The newly inducted student The University for Development Studies (UDS) Medical School has inducted its maiden batch of students to begin their three-year clinical training at the Tamale Teaching Hospital.
Out of the 31 students inducted, 14 are females while the rest are males.
At a short ceremony at the Tamale Campus of the UDS, the Acting Vice Chancellor of UDS, Prof. S. Nokoe bemoaned the low number of trained doctors in the country particularly in the northern sector, adding that it was in light of this that the UDS was gradually gaining its independence of sister institutions to enable it train more doctors to augment the shortfall.
He disclosed that in the past, clinical students were mandated to undergo studies at KNUST and the University of Ghana Medical Schools due to the unavailability of facilities at the university, but was impressed this had become a thing of the past.
Prof Nokoe urged the students not to underestimate the opportunities and challenges they might encounter in the course of their studies, and underscored the need for them to ensure that the future of the medical programme was not lost on them.
He reminded them that it was their responsibility to defend the integrity of the school and endeavor to keep out of political talk, urging them to use appropriate channels in addressing their concerns.
He warned that the rush to the media with grievances was likely to thwart the peace and tranquility enjoyed in the school.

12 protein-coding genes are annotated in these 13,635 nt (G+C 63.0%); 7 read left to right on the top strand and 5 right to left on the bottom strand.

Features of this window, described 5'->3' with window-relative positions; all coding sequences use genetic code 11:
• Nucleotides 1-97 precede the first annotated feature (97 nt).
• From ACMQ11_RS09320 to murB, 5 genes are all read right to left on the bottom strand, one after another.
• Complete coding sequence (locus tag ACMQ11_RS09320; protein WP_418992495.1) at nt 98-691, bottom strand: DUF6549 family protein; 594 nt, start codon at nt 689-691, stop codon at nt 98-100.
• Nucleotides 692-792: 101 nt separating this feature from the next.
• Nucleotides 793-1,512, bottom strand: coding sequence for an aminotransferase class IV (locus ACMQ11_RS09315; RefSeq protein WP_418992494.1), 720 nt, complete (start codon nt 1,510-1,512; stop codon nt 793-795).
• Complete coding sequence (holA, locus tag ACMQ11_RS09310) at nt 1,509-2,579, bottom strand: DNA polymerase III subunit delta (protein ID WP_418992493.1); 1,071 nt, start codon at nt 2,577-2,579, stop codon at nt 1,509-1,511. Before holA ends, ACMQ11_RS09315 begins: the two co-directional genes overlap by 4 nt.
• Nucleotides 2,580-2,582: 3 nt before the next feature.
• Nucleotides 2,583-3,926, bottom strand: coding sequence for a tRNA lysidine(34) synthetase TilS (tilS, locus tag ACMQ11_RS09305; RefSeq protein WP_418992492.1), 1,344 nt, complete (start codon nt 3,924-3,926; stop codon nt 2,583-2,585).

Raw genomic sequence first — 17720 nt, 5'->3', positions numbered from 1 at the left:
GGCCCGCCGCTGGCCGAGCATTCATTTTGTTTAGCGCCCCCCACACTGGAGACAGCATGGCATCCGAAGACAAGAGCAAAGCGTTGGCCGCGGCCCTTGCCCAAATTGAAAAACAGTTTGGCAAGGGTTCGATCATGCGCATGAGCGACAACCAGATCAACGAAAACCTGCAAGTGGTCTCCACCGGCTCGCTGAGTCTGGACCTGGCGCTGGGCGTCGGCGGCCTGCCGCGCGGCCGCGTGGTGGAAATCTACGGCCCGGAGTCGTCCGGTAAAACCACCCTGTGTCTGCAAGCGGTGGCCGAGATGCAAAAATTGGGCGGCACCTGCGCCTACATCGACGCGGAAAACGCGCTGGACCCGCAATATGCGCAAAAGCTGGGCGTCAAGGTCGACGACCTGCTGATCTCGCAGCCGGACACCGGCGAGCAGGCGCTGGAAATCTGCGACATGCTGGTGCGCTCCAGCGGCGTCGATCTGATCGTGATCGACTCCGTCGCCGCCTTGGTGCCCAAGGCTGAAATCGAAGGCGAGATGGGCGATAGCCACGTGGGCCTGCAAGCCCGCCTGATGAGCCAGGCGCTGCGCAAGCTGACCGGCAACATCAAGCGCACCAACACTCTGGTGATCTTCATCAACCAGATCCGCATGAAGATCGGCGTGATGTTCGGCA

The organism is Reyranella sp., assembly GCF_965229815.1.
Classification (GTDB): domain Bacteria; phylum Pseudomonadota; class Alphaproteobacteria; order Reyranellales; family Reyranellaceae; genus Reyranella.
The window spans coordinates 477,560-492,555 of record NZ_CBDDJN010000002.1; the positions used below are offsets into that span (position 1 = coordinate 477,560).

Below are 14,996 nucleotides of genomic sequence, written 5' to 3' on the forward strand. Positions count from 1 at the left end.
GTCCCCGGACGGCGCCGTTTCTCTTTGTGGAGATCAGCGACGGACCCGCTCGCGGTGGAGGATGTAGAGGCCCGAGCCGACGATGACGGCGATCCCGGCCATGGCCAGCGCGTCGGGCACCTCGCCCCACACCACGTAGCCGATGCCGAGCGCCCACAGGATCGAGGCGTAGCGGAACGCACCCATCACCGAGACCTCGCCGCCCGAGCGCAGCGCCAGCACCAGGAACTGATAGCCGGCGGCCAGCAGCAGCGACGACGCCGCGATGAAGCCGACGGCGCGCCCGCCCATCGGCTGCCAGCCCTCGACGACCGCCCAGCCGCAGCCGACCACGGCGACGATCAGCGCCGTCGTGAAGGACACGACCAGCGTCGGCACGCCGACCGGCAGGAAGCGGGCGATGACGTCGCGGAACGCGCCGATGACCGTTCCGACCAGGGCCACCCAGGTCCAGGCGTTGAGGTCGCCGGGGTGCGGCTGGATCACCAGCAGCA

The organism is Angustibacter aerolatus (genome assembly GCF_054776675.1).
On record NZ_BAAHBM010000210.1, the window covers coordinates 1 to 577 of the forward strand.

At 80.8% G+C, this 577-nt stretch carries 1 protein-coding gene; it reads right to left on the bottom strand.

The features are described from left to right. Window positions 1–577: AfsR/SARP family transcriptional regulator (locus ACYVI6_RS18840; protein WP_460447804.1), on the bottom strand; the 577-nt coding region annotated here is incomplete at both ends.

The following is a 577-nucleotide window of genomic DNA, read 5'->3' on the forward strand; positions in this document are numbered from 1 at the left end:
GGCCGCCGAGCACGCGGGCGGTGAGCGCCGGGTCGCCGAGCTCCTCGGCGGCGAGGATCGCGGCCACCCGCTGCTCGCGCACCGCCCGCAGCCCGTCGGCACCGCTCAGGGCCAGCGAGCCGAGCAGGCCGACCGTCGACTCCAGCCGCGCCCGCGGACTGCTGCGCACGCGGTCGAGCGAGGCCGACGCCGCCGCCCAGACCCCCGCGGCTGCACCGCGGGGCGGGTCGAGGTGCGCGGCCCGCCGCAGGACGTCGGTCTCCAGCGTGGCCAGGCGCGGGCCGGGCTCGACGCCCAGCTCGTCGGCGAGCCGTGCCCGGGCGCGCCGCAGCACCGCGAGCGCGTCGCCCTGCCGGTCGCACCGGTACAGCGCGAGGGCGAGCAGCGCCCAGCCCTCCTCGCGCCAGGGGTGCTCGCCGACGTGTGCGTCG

On his part, the Chairman of the Governing Board of the Medical School, Professor Mumuni Dakubo said the ability of the school to train its clinical students in Tamale was a source of relief to the management of the university, noting the expensive cost incurred previously in training them in sister universities.
He reiterated the need for the students to be steadfast at all times and use the facilities at their disposal with care.
He commended the KNUST and University of Ghana for their cooperation over the years, and appealed to them to continue to lend support to the school when the need arises.
The government and various stakeholders were also called upon to help address the issues of infrastructure, equipment and personnel inhibiting the progress of the school.
Later in an interaction with DAILY GUIDE , some of the students were grateful that they would complete their studies in one region.
According to most of them, they heaved a sigh of relief when they were told of the new system, as traveling to other universities demanded an additional cost and also increased their years of stay in the school.
They appealed to the school authorities to ensure that modern equipment was made available to them for use as is the case in other universities.
From Stephen Zoure, Tamale